Definition: the final layer of coating after stain or paint used to seal and protect the finish
Why does your finish need a topcoat?
Whether you’ve painted or stained, your piece needs a topcoat to both seal the paint/stain and protect it from use and damage. These topcoats guard it against stains, water damage, and natural wear and tear.
When you’ve put so much hard work into refinishing a piece, you want to make sure that it will maintain that beautiful finish for years to come.
Types of topcoats
Polyurethane (oil based):
- slightly darkens and enhances the wood grain (wouldn’t use on light paint colours)
- cleans up with mineral spirits
- very durable, making it the best choice for furniture that gets a lot of use
- dries quickly
- dries clear
- less hard on lungs and nose when applying
- cleans up with soap and water
- always water based
- leaves a clear, non-yellowing surface on light surfaces
- far less smelly and toxic than either type of polyurethane
- dries very quickly, although it can take a long time to fully cure for use
Varnish is a sealant composed of specific resins, oils, and solvents that creates a translucent, highly protective coating when applied to wood. Early varnishes were solutions of natural resins that are the secretions of plants.
- consists of a resin, a drying oil, and a thinner or solvent
- higher ratio of solids, making it more resistant to water and less susceptible to ultraviolet light
- can be tricky to use, as the liquid has a tendency to bubble up while being applied
- can take a long time to dry (at least six hours for each coat)
Many different types of varnish: spar, exterior, alkyd, oil, acrylic, bituminous, spirit.
Water-based varnishes are becoming an alternative to solvent-based varnishes. They consist of acrylic resins which have been dissolved in water, making them a safer choice.
Lacquer is a type of solvent based product. It is a range of clear or pigmented coatings that dry by solvent evaporation to produce a hard, durable finish.
- fast drying
- impervious to water
- maintains its transparency as it ages
- usually sprayed on instead of brushing because it’s thinner than other finishes
- can be difficult to remove scratches or dents
- over time it can begin to discolor
- a respirator and well-ventilated area when applying are an absolute MUST due to the toxic nature
Lacquers have three basic classes: nitrocellulose, CAB-Acrylic, and Catalyzed. The nitrocellulose is essentially the “everyday” lacquer that you’ll find in most hardware stores. It’s this class that tends to yellow over time.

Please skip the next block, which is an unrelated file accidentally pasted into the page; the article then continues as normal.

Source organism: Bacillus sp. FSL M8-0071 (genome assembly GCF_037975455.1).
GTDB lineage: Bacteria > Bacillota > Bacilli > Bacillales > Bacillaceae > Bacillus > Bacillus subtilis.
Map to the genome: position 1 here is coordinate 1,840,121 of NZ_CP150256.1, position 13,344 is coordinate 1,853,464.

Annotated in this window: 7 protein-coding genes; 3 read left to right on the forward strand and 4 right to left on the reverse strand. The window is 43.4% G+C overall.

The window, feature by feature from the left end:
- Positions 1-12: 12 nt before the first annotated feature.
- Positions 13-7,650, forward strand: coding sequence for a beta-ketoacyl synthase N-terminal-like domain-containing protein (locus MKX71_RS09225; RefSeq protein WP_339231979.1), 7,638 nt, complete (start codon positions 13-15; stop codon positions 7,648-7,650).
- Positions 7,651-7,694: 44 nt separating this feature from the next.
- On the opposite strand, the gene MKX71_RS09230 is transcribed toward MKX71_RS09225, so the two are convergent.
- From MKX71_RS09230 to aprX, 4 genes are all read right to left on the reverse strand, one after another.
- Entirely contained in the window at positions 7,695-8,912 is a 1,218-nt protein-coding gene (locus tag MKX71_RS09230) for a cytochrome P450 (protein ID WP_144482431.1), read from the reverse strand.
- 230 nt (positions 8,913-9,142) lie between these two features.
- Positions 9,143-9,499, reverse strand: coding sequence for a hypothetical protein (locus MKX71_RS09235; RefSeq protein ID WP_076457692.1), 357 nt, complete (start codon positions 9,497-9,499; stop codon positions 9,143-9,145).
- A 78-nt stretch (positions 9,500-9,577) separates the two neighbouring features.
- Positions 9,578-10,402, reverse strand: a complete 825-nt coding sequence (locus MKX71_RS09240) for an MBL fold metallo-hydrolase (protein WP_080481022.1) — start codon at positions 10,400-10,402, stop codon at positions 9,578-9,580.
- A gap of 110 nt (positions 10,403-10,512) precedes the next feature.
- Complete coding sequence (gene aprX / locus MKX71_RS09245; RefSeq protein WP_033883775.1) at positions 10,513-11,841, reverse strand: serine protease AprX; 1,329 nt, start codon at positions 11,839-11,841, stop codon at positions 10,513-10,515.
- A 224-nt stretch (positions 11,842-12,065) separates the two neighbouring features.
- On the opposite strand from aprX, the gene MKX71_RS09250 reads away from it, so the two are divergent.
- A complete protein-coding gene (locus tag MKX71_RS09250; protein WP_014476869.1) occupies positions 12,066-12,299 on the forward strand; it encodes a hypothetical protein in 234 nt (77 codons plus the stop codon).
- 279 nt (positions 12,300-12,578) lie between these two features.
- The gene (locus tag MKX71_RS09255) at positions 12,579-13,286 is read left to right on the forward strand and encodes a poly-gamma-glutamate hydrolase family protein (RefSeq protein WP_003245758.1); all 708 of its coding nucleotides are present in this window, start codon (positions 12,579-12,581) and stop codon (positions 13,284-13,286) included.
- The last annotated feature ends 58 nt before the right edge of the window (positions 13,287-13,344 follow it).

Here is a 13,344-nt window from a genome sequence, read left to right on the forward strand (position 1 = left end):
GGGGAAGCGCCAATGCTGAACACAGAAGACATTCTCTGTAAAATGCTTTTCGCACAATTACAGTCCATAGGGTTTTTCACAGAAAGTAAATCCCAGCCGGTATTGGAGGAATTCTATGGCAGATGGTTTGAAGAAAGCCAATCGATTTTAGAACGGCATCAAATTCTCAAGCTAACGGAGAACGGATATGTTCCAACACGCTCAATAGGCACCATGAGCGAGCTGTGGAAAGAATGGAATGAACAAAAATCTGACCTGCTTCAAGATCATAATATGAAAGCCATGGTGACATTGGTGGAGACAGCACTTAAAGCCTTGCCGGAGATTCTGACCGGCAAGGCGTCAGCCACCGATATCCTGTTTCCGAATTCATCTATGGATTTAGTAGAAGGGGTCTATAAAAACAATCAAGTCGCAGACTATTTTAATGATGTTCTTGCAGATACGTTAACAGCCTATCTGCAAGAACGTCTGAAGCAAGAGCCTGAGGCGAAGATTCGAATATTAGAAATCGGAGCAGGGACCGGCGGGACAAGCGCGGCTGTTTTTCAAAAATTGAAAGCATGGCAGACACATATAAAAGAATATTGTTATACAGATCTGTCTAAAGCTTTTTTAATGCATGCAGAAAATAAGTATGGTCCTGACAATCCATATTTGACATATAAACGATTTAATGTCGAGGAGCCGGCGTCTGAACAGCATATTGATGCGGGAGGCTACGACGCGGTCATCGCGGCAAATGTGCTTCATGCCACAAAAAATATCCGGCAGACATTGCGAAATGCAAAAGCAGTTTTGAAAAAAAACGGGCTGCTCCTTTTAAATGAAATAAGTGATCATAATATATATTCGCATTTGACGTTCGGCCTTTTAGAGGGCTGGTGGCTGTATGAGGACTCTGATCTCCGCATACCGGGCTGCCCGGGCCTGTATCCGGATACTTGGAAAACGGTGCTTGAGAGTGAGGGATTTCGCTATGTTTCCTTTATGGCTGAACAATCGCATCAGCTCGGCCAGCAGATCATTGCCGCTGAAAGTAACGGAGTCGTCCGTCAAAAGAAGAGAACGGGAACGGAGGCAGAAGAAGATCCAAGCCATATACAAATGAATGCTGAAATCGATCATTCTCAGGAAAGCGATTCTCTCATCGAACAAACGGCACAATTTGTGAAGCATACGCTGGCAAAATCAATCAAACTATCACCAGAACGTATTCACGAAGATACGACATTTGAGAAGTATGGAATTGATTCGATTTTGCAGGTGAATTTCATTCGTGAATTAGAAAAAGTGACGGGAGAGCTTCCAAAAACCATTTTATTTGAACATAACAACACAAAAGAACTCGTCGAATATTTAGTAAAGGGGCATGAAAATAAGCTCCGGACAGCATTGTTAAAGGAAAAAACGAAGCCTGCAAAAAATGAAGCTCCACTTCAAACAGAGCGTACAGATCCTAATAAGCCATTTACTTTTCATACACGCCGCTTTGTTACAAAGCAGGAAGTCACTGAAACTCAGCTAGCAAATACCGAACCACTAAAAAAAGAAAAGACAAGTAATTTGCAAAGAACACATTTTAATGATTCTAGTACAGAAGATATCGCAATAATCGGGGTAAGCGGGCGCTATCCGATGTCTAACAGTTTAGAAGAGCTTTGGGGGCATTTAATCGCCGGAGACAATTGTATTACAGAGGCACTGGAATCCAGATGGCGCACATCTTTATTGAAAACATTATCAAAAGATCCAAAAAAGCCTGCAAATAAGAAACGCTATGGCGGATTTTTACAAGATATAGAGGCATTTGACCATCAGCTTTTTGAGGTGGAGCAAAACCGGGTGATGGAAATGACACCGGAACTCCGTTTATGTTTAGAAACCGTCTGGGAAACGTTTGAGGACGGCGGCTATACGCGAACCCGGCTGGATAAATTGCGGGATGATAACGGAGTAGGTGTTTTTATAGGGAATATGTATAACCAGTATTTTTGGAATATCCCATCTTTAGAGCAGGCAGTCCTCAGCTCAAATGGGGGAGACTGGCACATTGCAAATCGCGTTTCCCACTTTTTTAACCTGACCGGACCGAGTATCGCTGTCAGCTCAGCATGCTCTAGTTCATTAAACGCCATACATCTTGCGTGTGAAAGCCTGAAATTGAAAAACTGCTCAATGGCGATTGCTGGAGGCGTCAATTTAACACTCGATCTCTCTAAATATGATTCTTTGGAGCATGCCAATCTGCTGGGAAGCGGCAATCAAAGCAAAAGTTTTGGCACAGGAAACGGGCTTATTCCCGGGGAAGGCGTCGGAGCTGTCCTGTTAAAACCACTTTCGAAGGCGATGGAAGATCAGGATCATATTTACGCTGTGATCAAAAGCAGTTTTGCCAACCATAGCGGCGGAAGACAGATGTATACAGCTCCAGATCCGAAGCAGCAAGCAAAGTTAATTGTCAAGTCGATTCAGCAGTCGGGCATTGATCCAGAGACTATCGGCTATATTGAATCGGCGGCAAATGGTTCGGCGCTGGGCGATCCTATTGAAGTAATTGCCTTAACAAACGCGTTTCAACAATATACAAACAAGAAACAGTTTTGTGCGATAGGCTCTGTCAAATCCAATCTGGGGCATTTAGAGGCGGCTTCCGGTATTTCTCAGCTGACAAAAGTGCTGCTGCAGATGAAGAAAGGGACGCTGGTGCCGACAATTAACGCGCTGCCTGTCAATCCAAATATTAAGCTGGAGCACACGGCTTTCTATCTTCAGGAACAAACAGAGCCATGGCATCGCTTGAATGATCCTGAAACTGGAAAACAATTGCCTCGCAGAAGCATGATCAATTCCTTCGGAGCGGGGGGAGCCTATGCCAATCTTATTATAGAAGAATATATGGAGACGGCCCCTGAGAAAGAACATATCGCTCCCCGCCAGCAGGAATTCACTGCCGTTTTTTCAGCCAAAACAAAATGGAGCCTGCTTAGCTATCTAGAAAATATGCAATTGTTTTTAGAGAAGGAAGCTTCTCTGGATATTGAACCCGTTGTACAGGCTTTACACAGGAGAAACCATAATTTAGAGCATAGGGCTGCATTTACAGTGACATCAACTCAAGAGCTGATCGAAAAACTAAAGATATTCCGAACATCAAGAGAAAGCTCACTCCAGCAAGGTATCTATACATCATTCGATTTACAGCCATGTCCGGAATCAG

Shellac is a resin secreted by the female lac bug on trees in the forests of India and Thailand. It is processed and sold as dry flakes and dissolved in alcohol to make liquid shellac, which is used as a brush-on colorant, food glaze and wood finish.
- a natural finish that has been used for thousands of years
- an evaporative finish
- has a warm, amber color
- dries quickly so multiple coats can be applied in one day
- has less durability than other topcoats as it can be damaged/removed with alcohol
- naturally contains small amount of wax (3%–5% by volume)
- when shellac is used as a primer, sealer or in between coats of a different type of finish (lacquer, polyurethane, etc.), dewaxed shellac should be used because those other finishes cannot stick to wax
Furniture wax seals for protection and intensifies the colour of painted furniture while giving a very durable finish. It dries to a velvety smooth matte finish and more sheen can be achieved by buffing.
- made with natural ingredients
- can use on any porous surface
- can come in clear and tinted forms such as white, antique and black to achieve different finishes
- should not be used on paint that has an acrylic or latex base; these are not porous so the wax has nothing to absorb into
- once cured, is waterproof
Liquid wax is well-suited to furniture that has a lot of intricate details or interesting shapes because you paint it on. Paste wax is better for smooth surfaces but harder to apply and needs elbow grease.
Comparison of products
There is no one product that is better – it’s really up to your personal preference, the finish of your piece and the level of protection you are looking for.
The products I use
Hands down, my FAVOURITE top coat is General Finishes High-Performance Topcoat. It has also been chosen as the Winner of Fine Woodworking’s “Best Overall Choice Award”- voted as the hardest, most durable consumer polyurethane topcoat. Bob Vila also awarded it as “Best Overall” in water-based polyurethanes.
Best of all, I have never found it to yellow!
I love the soft, velvety feel that wax gives over chalk/ mineral paints. When given the appropriate time to cure, it is very durable!
It can be intimidating to use at first but once you get the hang of it, it’s quite easy to apply. Here’s a link to how I apply it: click here
Methods for applying topcoats
Brush- This set by Zibra has engineered natural filaments designed to give you the smoothest topcoat finish. It is recommended to use natural bristle for oil-based finishes, synthetic bristle for water-based finishes.
Sponge- This one by Country Chic Paint is perfect if you want to apply incredibly smooth, thin coats especially on tricky areas like chair spindles.
Spray gun- By Wagner, this one has contactless coating for varnishes so you can achieve even and complete surface protection.
Foam brush- designed to absorb and hold all types of paints, stains, and urethanes; gives a smooth finish and are priced to throw away after the job is done.